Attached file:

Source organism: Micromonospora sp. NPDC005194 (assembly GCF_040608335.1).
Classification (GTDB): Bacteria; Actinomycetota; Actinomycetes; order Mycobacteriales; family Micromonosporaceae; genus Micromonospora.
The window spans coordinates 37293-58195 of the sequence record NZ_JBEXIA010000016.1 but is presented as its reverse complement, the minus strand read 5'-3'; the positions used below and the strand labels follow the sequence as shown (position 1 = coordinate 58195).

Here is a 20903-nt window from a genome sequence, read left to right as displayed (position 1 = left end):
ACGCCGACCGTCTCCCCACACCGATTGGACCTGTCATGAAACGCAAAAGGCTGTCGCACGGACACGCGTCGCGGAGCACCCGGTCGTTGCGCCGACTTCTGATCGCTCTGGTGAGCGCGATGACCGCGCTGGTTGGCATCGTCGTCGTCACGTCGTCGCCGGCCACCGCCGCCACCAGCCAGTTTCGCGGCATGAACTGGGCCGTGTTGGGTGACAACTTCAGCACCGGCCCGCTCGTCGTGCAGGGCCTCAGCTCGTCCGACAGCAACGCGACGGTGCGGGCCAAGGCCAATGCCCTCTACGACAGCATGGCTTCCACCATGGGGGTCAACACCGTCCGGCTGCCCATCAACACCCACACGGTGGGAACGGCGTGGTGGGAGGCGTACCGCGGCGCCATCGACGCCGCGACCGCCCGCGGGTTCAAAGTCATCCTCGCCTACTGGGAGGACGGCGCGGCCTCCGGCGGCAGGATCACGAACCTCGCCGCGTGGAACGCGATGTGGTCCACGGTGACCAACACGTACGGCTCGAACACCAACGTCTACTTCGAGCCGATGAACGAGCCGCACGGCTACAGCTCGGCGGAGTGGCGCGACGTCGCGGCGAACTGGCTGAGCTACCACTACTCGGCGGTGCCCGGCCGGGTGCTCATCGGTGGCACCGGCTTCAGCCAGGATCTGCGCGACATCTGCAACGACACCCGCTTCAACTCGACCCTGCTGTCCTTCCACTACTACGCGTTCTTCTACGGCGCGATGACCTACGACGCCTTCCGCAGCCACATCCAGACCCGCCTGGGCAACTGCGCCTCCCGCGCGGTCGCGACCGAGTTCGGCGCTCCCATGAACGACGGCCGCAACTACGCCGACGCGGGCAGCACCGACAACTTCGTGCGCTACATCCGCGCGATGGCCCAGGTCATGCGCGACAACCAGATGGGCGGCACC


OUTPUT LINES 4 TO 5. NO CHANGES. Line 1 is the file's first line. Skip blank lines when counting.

Here is a 20903-nt window from a genome sequence, read left to right as displayed (position 1 = left end):
ACGCCGACCGTCTCCCCACACCGATTGGACCTGTCATGAAACGCAAAAGGCTGTCGCACGGACACGCGTCGCGGAGCACCCGGTCGTTGCGCCGACTTCTGATCGCTCTGGTGAGCGCGATGACCGCGCTGGTTGGCATCGTCGTCGTCACGTCGTCGCCGGCCACCGCCGCCACCAGCCAGTTTCGCGGCATGAACTGGGCCGTGTTGGGTGACAACTTCAGCACCGGCCCGCTCGTCGTGCAGGGCCTCAGCTCGTCCGACAGCAACGCGACGGTGCGGGCCAAGGCCAATGCCCTCTACGACAGCATGGCTTCCACCATGGGGGTCAACACCGTCCGGCTGCCCATCAACACCCACACGGTGGGAACGGCGTGGTGGGAGGCGTACCGCGGCGCCATCGACGCCGCGACCGCCCGCGGGTTCAAAGTCATCCTCGCCTACTGGGAGGACGGCGCGGCCTCCGGCGGCAGGATCACGAACCTCGCCGCGTGGAACGCGATGTGGTCCACGGTGACCAACACGTACGGCTCGAACACCAACGTCTACTTCGAGCCGATGAACGAGCCGCACGGCTACAGCTCGGCGGAGTGGCGCGACGTCGCGGCGAACTGGCTGAGCTACCACTACTCGGCGGTGCCCGGCCGGGTGCTCATCGGTGGCACCGGCTTCAGCCAGGATCTGCGCGACATCTGCAACGACACCCGCTTCAACTCGACCCTGCTGTCCTTCCACTACTACGCGTTCTTCTACGGCGCGATGACCTACGACGCCTTCCGCAGCCACATCCAGACCCGCCTGGGCAACTGCGCCTCCCGCGCGGTCGCGACCGAGTTCGGCGCTCCCATGAACGACGGCCGCAACTACGCCGACGCGGGCAGCACCGACAACTTCGTGCGCTACATCCGCGCGATGGCCCAGGTCATGCGCGACAACCAGATGGGCGGCACC